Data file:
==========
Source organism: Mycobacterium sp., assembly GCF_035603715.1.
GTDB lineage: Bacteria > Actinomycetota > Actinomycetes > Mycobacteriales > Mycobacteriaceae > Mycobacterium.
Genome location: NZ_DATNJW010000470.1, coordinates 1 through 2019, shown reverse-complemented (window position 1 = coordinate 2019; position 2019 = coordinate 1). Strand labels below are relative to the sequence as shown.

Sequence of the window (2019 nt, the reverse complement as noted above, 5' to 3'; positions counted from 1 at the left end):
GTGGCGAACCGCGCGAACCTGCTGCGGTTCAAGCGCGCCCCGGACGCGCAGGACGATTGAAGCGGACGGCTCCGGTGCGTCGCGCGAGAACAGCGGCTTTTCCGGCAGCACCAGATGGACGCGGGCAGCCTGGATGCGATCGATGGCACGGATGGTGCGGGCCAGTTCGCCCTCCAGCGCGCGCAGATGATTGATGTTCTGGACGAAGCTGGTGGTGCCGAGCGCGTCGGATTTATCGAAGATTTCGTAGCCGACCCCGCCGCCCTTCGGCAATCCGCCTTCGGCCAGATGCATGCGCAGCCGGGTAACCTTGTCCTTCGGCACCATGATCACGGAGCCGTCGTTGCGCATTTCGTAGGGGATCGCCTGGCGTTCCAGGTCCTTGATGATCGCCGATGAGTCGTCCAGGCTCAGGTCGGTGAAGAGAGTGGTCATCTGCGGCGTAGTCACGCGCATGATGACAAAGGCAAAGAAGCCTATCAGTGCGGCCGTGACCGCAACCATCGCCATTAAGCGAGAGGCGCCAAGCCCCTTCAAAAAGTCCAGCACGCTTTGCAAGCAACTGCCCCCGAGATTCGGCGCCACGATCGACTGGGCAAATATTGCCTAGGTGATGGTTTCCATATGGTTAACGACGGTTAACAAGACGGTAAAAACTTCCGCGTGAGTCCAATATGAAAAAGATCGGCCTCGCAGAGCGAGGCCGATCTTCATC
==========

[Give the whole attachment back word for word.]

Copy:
Source organism: Mycobacterium sp., assembly GCF_035603715.1.
GTDB lineage: Bacteria > Actinomycetota > Actinomycetes > Mycobacteriales > Mycobacteriaceae > Mycobacterium.
Genome location: NZ_DATNJW010000470.1, coordinates 1 through 2019, shown reverse-complemented (window position 1 = coordinate 2019; position 2019 = coordinate 1). Strand labels below are relative to the sequence as shown.

Sequence of the window (2019 nt, the reverse complement as noted above, 5' to 3'; positions counted from 1 at the left end):
GTGGCGAACCGCGCGAACCTGCTGCGGTTCAAGCGCGCCCCGGACGCGCAGGACGATTGAAGCGGACGGCTCCGGTGCGTCGCGCGAGAACAGCGGCTTTTCCGGCAGCACCAGATGGACGCGGGCAGCCTGGATGCGATCGATGGCACGGATGGTGCGGGCCAGTTCGCCCTCCAGCGCGCGCAGATGATTGATGTTCTGGACGAAGCTGGTGGTGCCGAGCGCGTCGGATTTATCGAAGATTTCGTAGCCGACCCCGCCGCCCTTCGGCAATCCGCCTTCGGCCAGATGCATGCGCAGCCGGGTAACCTTGTCCTTCGGCACCATGATCACGGAGCCGTCGTTGCGCATTTCGTAGGGGATCGCCTGGCGTTCCAGGTCCTTGATGATCGCCGATGAGTCGTCCAGGCTCAGGTCGGTGAAGAGAGTGGTCATCTGCGGCGTAGTCACGCGCATGATGACAAAGGCAAAGAAGCCTATCAGTGCGGCCGTGACCGCAACCATCGCCATTAAGCGAGAGGCGCCAAGCCCCTTCAAAAAGTCCAGCACGCTTTGCAAGCAACTGCCCCCGAGATTCGGCGCCACGATCGACTGGGCAAATATTGCCTAGGTGATGGTTTCCATATGGTTAACGACGGTTAACAAGACGGTAAAAACTTCCGCGTGAGTCCAATATGAAAAAGATCGGCCTCGCAGAGCGAGGCCGATCTTCATC